Saturday, 7 November 2015

Using a VPN for online gaming when behind NAT

When to use this guide:

This guide applies if you're unable to play online games, and are unfortunate enough to have an internet connection trapped behind a NAT layer. This frequently happens in apartment buildings and on university campuses.

In my case, I was trying to play Splatoon and Mario Kart 8 on the Wii U , but they raised the dreaded 118-0516 error when trying to find/join games.

The easiest way to check if you're behind a NAT layer is to go to your router's status page and look at your WAN IP address. If it is of any of the following formats, you're stuck behind NAT:
  • 192.168.X.X
  • 172.16.X.X to 172.31.X.X
  • 10.X.X.X
These are 'private' IP address ranges that are not accessible from the public internet.

Why does NAT break online games?

Many online games need to be able to accept incoming connections from the public internet (or route incoming UDP packets, which can only be routed to a public IP address). If you're behind NAT, then the IP address issued to your router is a private address, which cannot be accessed from the public internet.

What do I do if my IP address is not a private address?

Good news everyone! In that case, your router has been assigned a public IP address. You can simply setup port forwarding or UPnP on your router to forward the necessary ports from your router to your console. The ports that you will need to forward vary by game or console. The fewer ports you can forward, the better.

Unfortunately, Nintendo doesn't specify the precise ports to forward for Wii U games - you need to forward UDP ports 1 - 65535. Putting your console in your router's DMZ will also achieve the same result, but is not recommended as it will forward all TCP and UDP ports, which opens your console up to attacks from the public internet. Forwarding UDP ports is less risky than forwarding both TCP and UDP ports. For PC games, a quick web-search will often tell you which ports you should forward. I have provided instructions to setup port forwarding on a DD-WRT router in the next section.

So I have a public IP address and want to setup port forwarding. How?

In all cases, the first thing to do is setup port forwarding from your router to your console. I believe that there are some systems that implement UDP hole punching that can allow games to work (but I've never seen one). You'll need to setup port forwarding to your console/PC anyway, so you might as well give it a try, and if it works, great!

I have all UDP ports forwarded to my Wii U. In order to do this, I first setup my router to assign a static IP address to my Wii U that is outside of the range of addresses that my router's DHCP server assigns (which is to

Then I setup my router to forward the necessary ports to that IP address as shown.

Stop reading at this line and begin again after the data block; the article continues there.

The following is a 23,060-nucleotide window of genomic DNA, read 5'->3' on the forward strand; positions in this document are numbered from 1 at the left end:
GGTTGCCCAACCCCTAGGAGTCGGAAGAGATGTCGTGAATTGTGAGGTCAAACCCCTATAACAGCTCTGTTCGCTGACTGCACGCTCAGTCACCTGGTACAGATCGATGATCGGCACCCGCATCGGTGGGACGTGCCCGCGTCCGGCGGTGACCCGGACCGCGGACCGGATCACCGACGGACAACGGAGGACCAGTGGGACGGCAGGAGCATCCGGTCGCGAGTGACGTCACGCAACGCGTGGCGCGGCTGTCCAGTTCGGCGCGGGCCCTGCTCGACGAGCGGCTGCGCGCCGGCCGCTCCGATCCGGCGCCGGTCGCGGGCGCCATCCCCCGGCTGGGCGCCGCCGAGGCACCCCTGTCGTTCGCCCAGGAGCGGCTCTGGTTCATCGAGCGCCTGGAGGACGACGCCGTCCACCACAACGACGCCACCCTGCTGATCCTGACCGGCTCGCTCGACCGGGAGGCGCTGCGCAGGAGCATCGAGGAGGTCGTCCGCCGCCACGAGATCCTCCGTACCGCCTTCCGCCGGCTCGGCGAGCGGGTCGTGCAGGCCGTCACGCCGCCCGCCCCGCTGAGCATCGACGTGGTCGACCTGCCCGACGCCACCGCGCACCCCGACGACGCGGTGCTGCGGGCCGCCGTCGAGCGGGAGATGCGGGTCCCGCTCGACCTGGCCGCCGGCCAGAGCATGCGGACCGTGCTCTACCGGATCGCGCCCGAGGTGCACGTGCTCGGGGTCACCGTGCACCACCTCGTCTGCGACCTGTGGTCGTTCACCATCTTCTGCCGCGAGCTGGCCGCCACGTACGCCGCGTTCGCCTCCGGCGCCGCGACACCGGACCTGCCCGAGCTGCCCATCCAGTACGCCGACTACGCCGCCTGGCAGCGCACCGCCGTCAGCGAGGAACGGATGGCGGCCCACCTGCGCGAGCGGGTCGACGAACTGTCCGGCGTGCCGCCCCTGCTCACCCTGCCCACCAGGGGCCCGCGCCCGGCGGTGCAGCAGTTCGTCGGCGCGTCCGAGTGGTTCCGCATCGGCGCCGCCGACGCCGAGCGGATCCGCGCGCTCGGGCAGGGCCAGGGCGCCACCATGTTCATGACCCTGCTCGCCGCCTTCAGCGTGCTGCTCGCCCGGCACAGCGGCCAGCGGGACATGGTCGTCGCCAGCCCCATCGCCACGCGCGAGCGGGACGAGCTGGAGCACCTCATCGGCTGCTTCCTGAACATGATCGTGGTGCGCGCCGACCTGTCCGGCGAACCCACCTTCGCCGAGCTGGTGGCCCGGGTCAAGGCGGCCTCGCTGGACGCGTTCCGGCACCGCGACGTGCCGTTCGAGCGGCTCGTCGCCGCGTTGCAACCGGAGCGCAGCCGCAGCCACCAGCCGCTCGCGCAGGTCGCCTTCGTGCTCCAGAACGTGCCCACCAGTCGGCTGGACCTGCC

At this point, try to connect to an online game. If it works, great! You're done! If it doesn't work, keep reading.

Using a VPN for Gaming.

If you've gotten to this point, your router is unfortunately not accessible from the public internet, so no games for you!

However, there is a way to get a public IP address for your router so that it can be accessed from the internet. That is to sign up with a VPN provider who offers dedicated IP addresses. I personally use PureVPN. Note that you need to ensure that you have a dedicated IP address assigned by your VPN provider, because otherwise your router will still not be addressable by the public internet.

You will need a router that supports connecting to a VPN service (i.e. has a VPN client); a lot of routers don't support this with the built in firmware. I was using a 3 year old Linksys e3200 which didn't support this (and whose 5GHz functionality is unsupported by DD-WRT and poorly supported by Tomato), so I bought a Netgear R7000 and installed DD-WRT on it.

Common VPN client types are PPTP and OpenVPN. PPTP is much easier to configure but less secure. I'm personally using PPTP because the traffic I care about is already encrypted, and it's more secure than my previous connection to my building's network anyway (if a nefarious person on my building network wanted to sniff my packets before, nothing was stopping them).

Any decent VPN provider has tutorials for configuring your router; once it's setup and connecting to a VPN with a dedicated IP address, then everything should just work.

Things that break with VPNs.

I've been using this for several weeks, working from home over it, and routing all my home network's traffic over it. Performance is indistinguishable from the old connection.

There is one thing that I've found that doesn't work, and that is Hulu Plus. That's because those goons are actively checking for connections from IP ranges known to be used by VPN providers, in order to prevent foreigners from daring to tunnel into the USA and pay them money for their service. Simple solution: go to the Hulu web-page, and shut down the account. I was giving them money, but not any more; how I configure my internet is none of their business, so good riddance.